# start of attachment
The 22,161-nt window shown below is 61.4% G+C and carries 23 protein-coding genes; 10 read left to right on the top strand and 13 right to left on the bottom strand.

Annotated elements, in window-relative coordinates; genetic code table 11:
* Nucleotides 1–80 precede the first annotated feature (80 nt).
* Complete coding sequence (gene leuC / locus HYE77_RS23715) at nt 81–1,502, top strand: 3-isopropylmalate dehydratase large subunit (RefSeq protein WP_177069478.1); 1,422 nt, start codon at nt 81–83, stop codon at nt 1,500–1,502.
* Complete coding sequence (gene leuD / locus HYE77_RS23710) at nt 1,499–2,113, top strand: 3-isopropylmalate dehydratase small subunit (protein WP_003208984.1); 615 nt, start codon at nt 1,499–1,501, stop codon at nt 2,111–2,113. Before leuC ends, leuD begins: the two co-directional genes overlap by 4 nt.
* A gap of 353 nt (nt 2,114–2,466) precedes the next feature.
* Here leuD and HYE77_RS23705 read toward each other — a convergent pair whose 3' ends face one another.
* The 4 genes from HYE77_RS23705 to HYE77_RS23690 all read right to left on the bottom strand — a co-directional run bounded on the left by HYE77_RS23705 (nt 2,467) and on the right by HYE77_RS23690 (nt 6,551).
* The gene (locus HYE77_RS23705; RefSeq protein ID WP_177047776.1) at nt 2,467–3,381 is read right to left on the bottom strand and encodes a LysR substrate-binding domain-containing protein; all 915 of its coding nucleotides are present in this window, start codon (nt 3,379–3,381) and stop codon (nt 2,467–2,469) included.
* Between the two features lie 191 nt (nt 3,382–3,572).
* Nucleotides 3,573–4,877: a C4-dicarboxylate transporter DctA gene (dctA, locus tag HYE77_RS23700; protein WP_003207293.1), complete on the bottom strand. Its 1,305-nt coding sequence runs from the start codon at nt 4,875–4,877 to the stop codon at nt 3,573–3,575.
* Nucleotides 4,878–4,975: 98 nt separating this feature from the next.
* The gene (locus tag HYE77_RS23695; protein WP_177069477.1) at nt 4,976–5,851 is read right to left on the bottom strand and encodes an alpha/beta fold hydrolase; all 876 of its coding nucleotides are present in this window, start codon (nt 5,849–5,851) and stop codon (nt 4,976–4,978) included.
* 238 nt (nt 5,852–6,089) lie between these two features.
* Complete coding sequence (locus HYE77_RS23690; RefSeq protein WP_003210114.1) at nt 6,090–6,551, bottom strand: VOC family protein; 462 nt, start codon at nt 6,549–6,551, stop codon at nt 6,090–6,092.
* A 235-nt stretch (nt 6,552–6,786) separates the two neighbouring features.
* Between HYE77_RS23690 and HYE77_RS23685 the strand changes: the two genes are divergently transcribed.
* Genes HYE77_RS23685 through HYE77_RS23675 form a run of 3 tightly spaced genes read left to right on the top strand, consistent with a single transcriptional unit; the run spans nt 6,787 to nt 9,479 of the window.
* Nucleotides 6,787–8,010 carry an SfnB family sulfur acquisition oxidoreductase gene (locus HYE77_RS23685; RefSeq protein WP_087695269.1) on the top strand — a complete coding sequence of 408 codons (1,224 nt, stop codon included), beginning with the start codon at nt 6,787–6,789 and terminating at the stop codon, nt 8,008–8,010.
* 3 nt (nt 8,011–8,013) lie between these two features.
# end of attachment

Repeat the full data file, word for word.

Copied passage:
The 22,161-nt window shown below is 61.4% G+C and carries 23 protein-coding genes; 10 read left to right on the top strand and 13 right to left on the bottom strand.

Annotated elements, in window-relative coordinates; genetic code table 11:
* Nucleotides 1–80 precede the first annotated feature (80 nt).
* Complete coding sequence (gene leuC / locus HYE77_RS23715) at nt 81–1,502, top strand: 3-isopropylmalate dehydratase large subunit (RefSeq protein WP_177069478.1); 1,422 nt, start codon at nt 81–83, stop codon at nt 1,500–1,502.
* Complete coding sequence (gene leuD / locus HYE77_RS23710) at nt 1,499–2,113, top strand: 3-isopropylmalate dehydratase small subunit (protein WP_003208984.1); 615 nt, start codon at nt 1,499–1,501, stop codon at nt 2,111–2,113. Before leuC ends, leuD begins: the two co-directional genes overlap by 4 nt.
* A gap of 353 nt (nt 2,114–2,466) precedes the next feature.
* Here leuD and HYE77_RS23705 read toward each other — a convergent pair whose 3' ends face one another.
* The 4 genes from HYE77_RS23705 to HYE77_RS23690 all read right to left on the bottom strand — a co-directional run bounded on the left by HYE77_RS23705 (nt 2,467) and on the right by HYE77_RS23690 (nt 6,551).
* The gene (locus HYE77_RS23705; RefSeq protein ID WP_177047776.1) at nt 2,467–3,381 is read right to left on the bottom strand and encodes a LysR substrate-binding domain-containing protein; all 915 of its coding nucleotides are present in this window, start codon (nt 3,379–3,381) and stop codon (nt 2,467–2,469) included.
* Between the two features lie 191 nt (nt 3,382–3,572).
* Nucleotides 3,573–4,877: a C4-dicarboxylate transporter DctA gene (dctA, locus tag HYE77_RS23700; protein WP_003207293.1), complete on the bottom strand. Its 1,305-nt coding sequence runs from the start codon at nt 4,875–4,877 to the stop codon at nt 3,573–3,575.
* Nucleotides 4,878–4,975: 98 nt separating this feature from the next.
* The gene (locus tag HYE77_RS23695; protein WP_177069477.1) at nt 4,976–5,851 is read right to left on the bottom strand and encodes an alpha/beta fold hydrolase; all 876 of its coding nucleotides are present in this window, start codon (nt 5,849–5,851) and stop codon (nt 4,976–4,978) included.
* 238 nt (nt 5,852–6,089) lie between these two features.
* Complete coding sequence (locus HYE77_RS23690; RefSeq protein WP_003210114.1) at nt 6,090–6,551, bottom strand: VOC family protein; 462 nt, start codon at nt 6,549–6,551, stop codon at nt 6,090–6,092.
* A 235-nt stretch (nt 6,552–6,786) separates the two neighbouring features.
* Between HYE77_RS23690 and HYE77_RS23685 the strand changes: the two genes are divergently transcribed.
* Genes HYE77_RS23685 through HYE77_RS23675 form a run of 3 tightly spaced genes read left to right on the top strand, consistent with a single transcriptional unit; the run spans nt 6,787 to nt 9,479 of the window.
* Nucleotides 6,787–8,010 carry an SfnB family sulfur acquisition oxidoreductase gene (locus HYE77_RS23685; RefSeq protein WP_087695269.1) on the top strand — a complete coding sequence of 408 codons (1,224 nt, stop codon included), beginning with the start codon at nt 6,787–6,789 and terminating at the stop codon, nt 8,008–8,010.
* 3 nt (nt 8,011–8,013) lie between these two features.